Quitclaim deeds are another type. It is sometimes mistakenly called a quick claim deed. Specifically designed to convey any interest that the grantor might have in the property, quitclaim deeds are often used when a couple divorces and one party wants to deed the property to the other partner. In a divorce, one spouse sells the property and the other spouse signs a quit claim deed so that the buyer never has to worry about a dispute that emerges after the divorce is final. A quitclaim deed exactly what it sounds like. It allows a potential grantor to assure the grantee that he or she has quits any claim on the property. The operative words of conveyance are along the lines of "convey and quit claim".
Lets take a look at the types of such documents that you might encounter in a real estate transaction. These are all forms of real estate deeds. The choice of the proper document depends on the type of real estate transaction.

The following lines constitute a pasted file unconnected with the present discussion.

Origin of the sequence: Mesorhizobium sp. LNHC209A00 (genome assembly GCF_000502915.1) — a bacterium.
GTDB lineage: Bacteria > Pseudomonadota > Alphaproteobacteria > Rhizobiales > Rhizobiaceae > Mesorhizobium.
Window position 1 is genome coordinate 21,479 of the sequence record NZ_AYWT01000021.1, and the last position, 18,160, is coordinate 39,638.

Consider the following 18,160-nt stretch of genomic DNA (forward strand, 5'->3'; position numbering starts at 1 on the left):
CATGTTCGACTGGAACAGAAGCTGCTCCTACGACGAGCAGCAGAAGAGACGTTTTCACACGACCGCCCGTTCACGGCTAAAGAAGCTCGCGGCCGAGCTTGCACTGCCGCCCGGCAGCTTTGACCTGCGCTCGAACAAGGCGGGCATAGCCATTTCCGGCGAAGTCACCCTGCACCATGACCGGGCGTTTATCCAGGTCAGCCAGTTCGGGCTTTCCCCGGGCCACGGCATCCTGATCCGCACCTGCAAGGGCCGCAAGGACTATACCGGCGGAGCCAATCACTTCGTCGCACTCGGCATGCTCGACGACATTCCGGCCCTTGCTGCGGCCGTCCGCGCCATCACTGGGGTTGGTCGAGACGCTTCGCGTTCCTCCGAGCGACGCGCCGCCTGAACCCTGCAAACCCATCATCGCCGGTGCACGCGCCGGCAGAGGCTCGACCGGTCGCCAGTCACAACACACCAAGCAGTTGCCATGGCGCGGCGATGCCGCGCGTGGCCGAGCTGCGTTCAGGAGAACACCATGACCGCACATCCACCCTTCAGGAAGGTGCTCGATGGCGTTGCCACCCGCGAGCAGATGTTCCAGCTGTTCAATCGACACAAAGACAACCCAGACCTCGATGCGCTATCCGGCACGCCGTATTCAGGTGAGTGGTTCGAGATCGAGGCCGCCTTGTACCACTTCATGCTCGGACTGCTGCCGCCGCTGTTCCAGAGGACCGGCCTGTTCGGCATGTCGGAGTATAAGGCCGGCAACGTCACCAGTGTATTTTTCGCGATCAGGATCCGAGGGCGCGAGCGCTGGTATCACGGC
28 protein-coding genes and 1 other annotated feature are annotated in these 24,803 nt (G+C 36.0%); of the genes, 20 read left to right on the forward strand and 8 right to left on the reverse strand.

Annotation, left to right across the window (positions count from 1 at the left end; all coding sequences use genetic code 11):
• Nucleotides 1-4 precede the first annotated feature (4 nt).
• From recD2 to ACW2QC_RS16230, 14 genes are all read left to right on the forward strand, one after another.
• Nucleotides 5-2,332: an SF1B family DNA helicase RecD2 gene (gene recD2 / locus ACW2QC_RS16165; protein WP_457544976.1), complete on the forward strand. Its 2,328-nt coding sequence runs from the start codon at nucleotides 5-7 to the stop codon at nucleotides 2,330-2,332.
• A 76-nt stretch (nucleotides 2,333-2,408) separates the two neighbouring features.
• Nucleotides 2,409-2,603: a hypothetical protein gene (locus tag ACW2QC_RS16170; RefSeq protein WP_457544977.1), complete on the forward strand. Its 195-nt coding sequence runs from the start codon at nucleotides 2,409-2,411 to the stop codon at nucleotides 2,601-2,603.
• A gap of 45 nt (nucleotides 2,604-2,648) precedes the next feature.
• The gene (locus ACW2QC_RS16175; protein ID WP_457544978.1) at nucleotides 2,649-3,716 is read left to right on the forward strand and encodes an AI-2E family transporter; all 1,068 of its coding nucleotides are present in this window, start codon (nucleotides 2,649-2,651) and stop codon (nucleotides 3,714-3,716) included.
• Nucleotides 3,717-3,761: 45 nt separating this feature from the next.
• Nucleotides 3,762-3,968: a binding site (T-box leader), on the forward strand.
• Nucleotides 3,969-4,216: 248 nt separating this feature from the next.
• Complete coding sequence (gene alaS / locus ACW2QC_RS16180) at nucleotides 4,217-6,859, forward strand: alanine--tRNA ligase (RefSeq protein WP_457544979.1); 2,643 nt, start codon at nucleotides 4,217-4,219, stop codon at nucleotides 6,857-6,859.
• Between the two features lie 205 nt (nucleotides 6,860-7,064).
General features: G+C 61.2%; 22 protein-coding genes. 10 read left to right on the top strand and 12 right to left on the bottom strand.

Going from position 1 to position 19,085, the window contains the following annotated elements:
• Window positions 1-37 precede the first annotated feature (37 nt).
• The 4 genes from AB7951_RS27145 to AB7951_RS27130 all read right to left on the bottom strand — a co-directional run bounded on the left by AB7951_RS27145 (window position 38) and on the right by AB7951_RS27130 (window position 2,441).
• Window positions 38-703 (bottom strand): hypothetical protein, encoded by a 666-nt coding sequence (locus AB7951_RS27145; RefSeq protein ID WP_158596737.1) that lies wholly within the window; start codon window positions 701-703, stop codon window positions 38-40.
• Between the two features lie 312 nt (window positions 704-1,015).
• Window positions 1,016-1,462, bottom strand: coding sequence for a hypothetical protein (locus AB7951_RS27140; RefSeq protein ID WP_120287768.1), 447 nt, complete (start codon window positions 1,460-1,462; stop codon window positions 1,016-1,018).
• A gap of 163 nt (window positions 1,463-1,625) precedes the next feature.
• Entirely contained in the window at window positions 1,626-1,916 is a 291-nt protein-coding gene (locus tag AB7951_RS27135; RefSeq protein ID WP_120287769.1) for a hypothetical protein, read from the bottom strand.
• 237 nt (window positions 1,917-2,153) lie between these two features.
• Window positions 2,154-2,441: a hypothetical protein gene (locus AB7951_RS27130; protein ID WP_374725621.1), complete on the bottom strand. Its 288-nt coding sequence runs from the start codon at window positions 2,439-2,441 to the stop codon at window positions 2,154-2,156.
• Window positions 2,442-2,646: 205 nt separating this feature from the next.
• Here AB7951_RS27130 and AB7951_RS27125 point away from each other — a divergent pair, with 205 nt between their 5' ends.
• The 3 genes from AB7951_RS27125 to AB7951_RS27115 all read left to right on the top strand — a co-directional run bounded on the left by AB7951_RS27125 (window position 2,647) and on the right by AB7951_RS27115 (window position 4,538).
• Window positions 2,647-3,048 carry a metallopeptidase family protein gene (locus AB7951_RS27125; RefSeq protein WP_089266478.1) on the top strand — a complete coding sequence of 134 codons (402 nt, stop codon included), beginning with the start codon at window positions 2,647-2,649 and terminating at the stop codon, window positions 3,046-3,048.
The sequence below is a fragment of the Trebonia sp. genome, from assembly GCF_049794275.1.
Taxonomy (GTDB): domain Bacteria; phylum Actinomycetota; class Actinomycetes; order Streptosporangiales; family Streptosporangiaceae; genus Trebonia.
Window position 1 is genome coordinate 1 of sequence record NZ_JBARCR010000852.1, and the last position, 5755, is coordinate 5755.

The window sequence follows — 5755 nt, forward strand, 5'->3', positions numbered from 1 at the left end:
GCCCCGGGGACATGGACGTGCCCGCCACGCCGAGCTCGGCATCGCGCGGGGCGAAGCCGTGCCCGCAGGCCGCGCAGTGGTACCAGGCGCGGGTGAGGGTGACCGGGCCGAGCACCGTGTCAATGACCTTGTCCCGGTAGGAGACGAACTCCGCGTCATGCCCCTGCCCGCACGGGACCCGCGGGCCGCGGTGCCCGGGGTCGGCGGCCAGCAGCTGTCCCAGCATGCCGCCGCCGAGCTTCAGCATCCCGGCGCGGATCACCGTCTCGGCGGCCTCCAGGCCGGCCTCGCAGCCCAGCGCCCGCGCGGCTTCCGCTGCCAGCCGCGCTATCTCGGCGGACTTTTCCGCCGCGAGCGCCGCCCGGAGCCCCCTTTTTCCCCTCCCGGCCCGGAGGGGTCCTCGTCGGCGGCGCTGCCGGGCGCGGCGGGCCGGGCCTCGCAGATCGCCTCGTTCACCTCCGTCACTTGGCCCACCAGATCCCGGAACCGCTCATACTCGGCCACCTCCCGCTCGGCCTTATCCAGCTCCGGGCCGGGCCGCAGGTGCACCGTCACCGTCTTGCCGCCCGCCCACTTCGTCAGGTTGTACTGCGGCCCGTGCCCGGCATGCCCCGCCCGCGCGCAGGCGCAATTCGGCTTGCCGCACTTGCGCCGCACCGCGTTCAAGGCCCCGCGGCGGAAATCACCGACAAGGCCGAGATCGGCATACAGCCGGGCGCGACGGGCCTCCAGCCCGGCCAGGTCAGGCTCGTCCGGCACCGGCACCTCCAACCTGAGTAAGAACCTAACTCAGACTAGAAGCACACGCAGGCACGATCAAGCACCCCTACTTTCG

If you want to sign your land over to your children, you need a property deed. Any change at all in ownership or status requires legal documentation (just another name for a deed). Of course, once you sign a deed, you have to file the deed with the authorities. Usually this means having it recorded at the County Recorders office or with the Recorder of Deeds. This action is referred to as the transfer or the conveyance of the deed and it takes place once the grantee accepts the conditions and the grantor signs the document and has it notarized.
The information you provide must be accurately described when recording in the public records and the steps you take must be done properly. Therefore, it is essential that you select the right kind of deed for transferring your property.
contract for deed form
executor deed form
quit claim deed form